Care Needs and its Related Factors of Primary Caregivers for Patients Waiting for Brain Tumor Surgery

Monday, 9 November 2015

Yu-Shin Cheng, MSN, RN
Department of Nursing, Kaohsiung Medical University Hospital, Kaohsiung Medical University, Kaohsiung Medical University Hospital, Kaohsiung, Taiwan
Hsing-Mei Chen, PhD, RN
Department of Nursing, College of Medicine, National Cheng Kung University, Tainan, Taiwan
Ann-Shung Lieu, PhD, MD
Kaohsiung Medical University Hospital, Chief of Neurosurgical ICU, Kaohsiung, Taiwan

Brain tumors may result in patients with different clinical manifestations, including headaches, mental and memory loss, personality changes, blurred vision, unsteady gait, and limb paralysis. Even after receiving treatments, the patient may remain some sequelae such as, paralysis, incontinence, language barriers, and cognitive function, affecting their daily living skills and may require help from caregivers 24 hours a day. The primary caregivers play a very important role on reduced readmissions, medical expenses, and infection prevention and monitor of the patients. They often need to learn how to take care of the patient, generating a lot of care needs, but their care needs are often ignored or may not be met. Therefore, the purpose of this study was to explore the care needs and its related factors of the primary caregivers for patients with brain tumor.

A correlational descriptive research design was used and 80 caregivers completed the questionnaires in a neurological unit of a medical center located in Southern Taiwan. Instruments included the Karnofsky Performance Scale, Hospital Anxiety and Depression Scales, and Supportive Care Needs Survey-Partners & Caregivers 45 (SCNS–P&C 45). Data were collected from March 2013 to May 2014.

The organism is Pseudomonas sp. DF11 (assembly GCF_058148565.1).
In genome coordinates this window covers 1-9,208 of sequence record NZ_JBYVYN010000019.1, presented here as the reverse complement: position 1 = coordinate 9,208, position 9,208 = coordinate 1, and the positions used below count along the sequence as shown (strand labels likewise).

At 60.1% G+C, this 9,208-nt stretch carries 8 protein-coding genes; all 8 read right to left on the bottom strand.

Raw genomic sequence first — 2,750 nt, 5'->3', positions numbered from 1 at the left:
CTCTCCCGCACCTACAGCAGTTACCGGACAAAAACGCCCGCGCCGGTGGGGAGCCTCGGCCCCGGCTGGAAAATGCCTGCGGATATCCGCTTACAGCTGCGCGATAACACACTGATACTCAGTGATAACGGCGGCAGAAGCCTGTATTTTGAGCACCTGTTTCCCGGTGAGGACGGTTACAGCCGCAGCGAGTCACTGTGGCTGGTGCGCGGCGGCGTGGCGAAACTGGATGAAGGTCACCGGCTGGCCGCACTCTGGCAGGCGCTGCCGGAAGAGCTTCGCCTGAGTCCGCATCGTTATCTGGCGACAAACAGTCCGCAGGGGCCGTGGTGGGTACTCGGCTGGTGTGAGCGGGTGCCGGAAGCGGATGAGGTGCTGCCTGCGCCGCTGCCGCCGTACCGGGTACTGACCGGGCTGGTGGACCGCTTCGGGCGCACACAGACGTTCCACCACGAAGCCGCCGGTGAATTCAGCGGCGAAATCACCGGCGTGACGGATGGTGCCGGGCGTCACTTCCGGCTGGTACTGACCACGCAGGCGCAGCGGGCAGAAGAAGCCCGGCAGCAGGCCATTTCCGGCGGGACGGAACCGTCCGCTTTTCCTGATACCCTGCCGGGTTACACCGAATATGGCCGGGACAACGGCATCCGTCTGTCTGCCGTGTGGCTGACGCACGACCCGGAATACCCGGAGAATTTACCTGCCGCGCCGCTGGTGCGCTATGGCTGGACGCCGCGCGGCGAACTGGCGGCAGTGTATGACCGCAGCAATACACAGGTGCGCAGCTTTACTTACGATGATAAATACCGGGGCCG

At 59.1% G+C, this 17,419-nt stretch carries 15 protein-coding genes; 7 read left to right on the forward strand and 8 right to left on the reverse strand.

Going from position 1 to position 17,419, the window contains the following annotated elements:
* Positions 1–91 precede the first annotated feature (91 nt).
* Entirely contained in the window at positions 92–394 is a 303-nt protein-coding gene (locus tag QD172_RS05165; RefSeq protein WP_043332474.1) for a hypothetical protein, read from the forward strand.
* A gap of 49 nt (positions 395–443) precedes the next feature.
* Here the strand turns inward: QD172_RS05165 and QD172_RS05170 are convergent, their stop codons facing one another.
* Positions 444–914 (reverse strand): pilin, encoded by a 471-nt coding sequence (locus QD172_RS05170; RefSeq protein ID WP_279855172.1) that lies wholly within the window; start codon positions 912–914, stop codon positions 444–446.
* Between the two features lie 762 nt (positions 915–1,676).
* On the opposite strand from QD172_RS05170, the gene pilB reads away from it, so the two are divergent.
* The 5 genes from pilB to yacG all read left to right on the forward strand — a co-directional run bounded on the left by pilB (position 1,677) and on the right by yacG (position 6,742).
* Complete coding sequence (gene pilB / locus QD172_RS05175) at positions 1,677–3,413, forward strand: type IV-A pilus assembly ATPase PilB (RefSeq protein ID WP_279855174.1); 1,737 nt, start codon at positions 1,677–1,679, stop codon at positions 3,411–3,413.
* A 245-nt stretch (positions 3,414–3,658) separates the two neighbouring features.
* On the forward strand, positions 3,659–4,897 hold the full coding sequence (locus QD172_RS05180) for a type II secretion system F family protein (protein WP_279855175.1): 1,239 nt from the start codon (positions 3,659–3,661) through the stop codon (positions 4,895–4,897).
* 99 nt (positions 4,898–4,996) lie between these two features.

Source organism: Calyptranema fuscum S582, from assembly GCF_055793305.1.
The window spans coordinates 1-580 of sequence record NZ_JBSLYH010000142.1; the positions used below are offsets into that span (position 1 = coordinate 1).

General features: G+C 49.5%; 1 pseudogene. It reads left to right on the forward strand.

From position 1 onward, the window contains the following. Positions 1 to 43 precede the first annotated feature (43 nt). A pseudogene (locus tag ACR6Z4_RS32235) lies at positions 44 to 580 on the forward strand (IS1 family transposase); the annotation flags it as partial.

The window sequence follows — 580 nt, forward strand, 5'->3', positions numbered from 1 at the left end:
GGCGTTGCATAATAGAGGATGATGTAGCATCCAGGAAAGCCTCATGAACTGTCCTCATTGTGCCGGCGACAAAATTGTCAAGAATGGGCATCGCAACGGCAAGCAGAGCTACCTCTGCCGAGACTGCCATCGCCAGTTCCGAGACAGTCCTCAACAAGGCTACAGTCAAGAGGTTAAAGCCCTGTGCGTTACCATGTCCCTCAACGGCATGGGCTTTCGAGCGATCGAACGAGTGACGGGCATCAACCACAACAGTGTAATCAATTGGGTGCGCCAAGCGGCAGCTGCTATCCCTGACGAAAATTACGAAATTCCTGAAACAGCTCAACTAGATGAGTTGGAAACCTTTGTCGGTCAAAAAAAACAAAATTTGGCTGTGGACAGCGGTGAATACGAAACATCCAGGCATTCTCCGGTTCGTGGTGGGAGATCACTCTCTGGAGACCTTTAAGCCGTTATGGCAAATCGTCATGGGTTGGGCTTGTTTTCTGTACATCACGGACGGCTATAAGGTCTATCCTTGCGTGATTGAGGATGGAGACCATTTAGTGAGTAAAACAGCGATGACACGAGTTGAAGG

The results showed that two subscales of the SCNS–P&C 45, Information Needs and Health Care Service Needs, received the highest scores among the SCNS–P & C 45. Pearson correlation analyses showed that higher anxiety (r = .37, p < .01) and higher depression (r = .31, p < .05) were correlated with greater level of care needs. The multiple linear regression analysis revealed that anxiety was the only significant predictor of care needs in primary caregivers of patients with brain tumor (R2 = 12.8%).

This study findings support that the primary caregivers of patients with brain tumor experience great level of care needs, especially for the information needs and healthcare service needs. Therefore, healthcare providers should always evaluate the caregivers’ care needs and emotional states, so that appropriate and adequate medical information and services could be provided on time, and in turn avoid any events that will cause or exacerbate their anxiety and depression states. This study can provide references for healthcare providers to future researches, clinical care, and nursing education regarding this important issue.